By DAN GUZEWICH Staff writer

The Oneida County Board of Legislators is again being asked to put a moratorium hydrofracking on county owned land, at least temporarily.

Six legislators are offering a measure to put the kibosh on this controversial method of drilling for natural gas on county-owned property until there’s better information available about potential effects. The technique pumps large volumes of water, sand and chemicals into deep rock formations to release natural gas.

"In short, too many unanswered questions remain and the process appears to impose too many risks, at the same time, far too little real hard science has been conducted to date to chase down the truth and reality of the potential negative impacts, many of them irreversible," says a letter from the group of lawmakers seeking colleagues’ support for setting a policy to not allow hydrofracking on county owned property indefinitely.

A little more than a year ago there was not enough support from members of the Public Works Committee to send a similar proposal to the full legislature for a vote. It received six tallies from panel members when seven were needed to advance the measure.

New York has had a moratorium on fracking for almost five years while it tries to decide whether to allow fracking.

The latest county proposal is on the agenda for Monday’s meeting of Public Works. Sponsors are: Chad Davis, D-18, Clinton; William B. Goodman, D-13, Whitestown; Brian D. Miller, R-16, New Hartford, who is chairman of Public Works; Emil R. Paparella, R-24, Utica; Philip M. Sacco, D-9, Deerfield; and Edward P. Welsh, R-21, Utica. Four of the sponsors are on Pubic Works.

A number of cities, towns and villages around the county, as well as elsewhere in the state, have enacted moratoriums or bans on hydrofracking.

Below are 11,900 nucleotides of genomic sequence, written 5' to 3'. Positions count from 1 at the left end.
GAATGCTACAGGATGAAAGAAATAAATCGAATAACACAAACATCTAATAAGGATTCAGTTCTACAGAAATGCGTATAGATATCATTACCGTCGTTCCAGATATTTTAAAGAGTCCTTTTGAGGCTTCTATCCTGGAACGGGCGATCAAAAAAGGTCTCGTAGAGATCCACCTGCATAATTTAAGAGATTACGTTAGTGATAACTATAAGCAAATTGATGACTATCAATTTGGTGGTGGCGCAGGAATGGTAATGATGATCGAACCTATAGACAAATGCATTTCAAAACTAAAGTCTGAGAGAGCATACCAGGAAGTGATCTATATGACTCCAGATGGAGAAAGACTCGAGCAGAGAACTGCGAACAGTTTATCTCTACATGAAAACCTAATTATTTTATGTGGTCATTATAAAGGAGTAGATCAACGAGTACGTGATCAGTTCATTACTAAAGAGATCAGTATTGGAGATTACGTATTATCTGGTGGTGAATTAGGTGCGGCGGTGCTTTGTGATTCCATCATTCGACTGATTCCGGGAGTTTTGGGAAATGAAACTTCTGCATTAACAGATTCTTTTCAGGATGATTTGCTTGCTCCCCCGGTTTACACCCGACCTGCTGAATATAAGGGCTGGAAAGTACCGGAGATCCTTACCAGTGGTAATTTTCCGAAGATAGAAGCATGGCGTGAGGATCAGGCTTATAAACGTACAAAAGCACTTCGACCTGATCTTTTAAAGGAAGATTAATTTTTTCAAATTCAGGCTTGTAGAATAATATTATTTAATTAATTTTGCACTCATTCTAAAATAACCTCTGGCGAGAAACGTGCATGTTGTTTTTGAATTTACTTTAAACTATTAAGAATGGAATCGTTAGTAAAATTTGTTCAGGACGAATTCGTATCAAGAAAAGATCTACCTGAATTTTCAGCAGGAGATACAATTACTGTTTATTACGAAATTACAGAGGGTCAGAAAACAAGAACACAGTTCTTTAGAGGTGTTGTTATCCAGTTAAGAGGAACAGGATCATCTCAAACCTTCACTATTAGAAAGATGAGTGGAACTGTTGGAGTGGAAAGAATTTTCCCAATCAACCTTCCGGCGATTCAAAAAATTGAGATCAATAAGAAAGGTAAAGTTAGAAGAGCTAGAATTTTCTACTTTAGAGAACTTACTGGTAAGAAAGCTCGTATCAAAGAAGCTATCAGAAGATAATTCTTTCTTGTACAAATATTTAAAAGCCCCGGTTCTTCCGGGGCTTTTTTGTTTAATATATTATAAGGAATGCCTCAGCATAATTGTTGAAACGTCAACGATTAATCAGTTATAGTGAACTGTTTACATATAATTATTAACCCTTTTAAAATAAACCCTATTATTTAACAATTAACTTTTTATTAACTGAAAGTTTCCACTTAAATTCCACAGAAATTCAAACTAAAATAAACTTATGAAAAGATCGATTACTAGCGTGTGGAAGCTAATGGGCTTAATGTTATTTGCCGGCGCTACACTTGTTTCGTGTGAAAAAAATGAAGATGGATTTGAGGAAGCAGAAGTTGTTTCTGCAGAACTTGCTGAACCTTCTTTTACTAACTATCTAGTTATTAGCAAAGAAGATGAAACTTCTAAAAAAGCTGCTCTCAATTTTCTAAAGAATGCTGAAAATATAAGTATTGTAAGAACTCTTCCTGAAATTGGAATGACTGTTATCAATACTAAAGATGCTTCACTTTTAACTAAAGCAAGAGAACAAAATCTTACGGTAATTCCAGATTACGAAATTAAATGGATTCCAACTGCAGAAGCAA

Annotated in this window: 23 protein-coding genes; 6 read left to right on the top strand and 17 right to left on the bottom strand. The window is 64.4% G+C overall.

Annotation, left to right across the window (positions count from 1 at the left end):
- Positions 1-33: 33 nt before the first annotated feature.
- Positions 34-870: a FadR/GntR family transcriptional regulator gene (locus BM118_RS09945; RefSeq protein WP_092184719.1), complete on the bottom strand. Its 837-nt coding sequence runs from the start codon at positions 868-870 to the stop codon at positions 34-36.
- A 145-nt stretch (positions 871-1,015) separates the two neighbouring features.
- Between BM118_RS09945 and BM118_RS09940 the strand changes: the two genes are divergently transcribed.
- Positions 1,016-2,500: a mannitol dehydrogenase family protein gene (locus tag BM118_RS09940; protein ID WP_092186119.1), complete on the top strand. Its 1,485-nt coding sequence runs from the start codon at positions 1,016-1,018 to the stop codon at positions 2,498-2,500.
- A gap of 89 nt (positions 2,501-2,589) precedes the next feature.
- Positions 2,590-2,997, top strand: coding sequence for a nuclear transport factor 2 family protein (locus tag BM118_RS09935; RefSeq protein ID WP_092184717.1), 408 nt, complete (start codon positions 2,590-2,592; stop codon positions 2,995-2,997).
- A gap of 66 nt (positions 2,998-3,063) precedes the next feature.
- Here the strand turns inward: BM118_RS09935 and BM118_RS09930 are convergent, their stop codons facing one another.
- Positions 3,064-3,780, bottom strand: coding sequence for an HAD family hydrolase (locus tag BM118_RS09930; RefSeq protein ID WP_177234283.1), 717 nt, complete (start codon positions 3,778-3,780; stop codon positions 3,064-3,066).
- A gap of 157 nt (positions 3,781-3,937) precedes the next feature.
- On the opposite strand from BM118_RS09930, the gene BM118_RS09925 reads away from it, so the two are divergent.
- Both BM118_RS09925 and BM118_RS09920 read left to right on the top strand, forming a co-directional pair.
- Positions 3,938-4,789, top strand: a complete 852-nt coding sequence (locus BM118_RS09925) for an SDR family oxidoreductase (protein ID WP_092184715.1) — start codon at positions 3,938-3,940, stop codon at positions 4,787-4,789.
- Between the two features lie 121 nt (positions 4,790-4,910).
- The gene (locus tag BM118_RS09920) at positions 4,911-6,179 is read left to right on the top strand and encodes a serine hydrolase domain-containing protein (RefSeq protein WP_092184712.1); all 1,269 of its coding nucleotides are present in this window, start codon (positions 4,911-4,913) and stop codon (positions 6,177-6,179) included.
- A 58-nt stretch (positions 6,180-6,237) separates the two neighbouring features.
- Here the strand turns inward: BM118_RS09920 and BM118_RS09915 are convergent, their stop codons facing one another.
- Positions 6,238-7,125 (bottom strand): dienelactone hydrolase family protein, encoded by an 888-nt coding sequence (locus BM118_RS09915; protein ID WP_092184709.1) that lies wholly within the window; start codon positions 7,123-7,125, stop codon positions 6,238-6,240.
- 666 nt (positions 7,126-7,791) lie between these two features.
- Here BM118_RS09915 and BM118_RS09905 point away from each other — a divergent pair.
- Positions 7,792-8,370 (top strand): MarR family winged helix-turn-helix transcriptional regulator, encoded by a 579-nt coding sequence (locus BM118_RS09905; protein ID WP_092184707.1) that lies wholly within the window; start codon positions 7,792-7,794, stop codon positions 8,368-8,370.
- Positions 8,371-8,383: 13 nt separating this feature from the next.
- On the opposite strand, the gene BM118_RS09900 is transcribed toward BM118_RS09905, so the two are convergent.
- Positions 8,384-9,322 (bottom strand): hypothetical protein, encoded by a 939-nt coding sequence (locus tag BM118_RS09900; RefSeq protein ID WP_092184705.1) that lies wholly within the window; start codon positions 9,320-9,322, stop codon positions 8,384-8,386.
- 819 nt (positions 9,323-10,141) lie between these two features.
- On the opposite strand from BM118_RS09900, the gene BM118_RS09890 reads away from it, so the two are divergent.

Even if there’s no policy in place, gas drilling cannot occur on county land without first obtaining the go-ahead from the legislature. County Attorney Gregory J. Amoroso has said that any proposed lease with a natural gas driller would have to come before the board. There are no pending requests to lease county land for natural gas drilling.

Earlier this year, county legislators banned the use of hydrofracking brine, a liquid byproduct of the drilling process, on county roads and property. The Feb. 13 vote was 28-1. The brine can be used to melt ice as well as control dust.

Other states that sit atop the Marcellus Shale formation have allowed hydrofracking for gas. New York’s Department of Environmental Conservation is reviewing regulations for hydrofracking in the Marcellus Shale and similar rock formations. Critics have raised questions about whether the drilling would pollute water supplies, how millions of gallons of wastewater from drilling would be treated, and other concerns. Proponents say the process can be done safely.

The Marcellus Shale, which covers parts of Pennsylvania, West Virginia, Ohio and New York, is now the most productive shale gas field in the nation. Southern Oneida County is the most likely area of any in the county to attract interest from drillers.

Hydrofracking opponents have spoken at Oneida County legislature meetings periodically.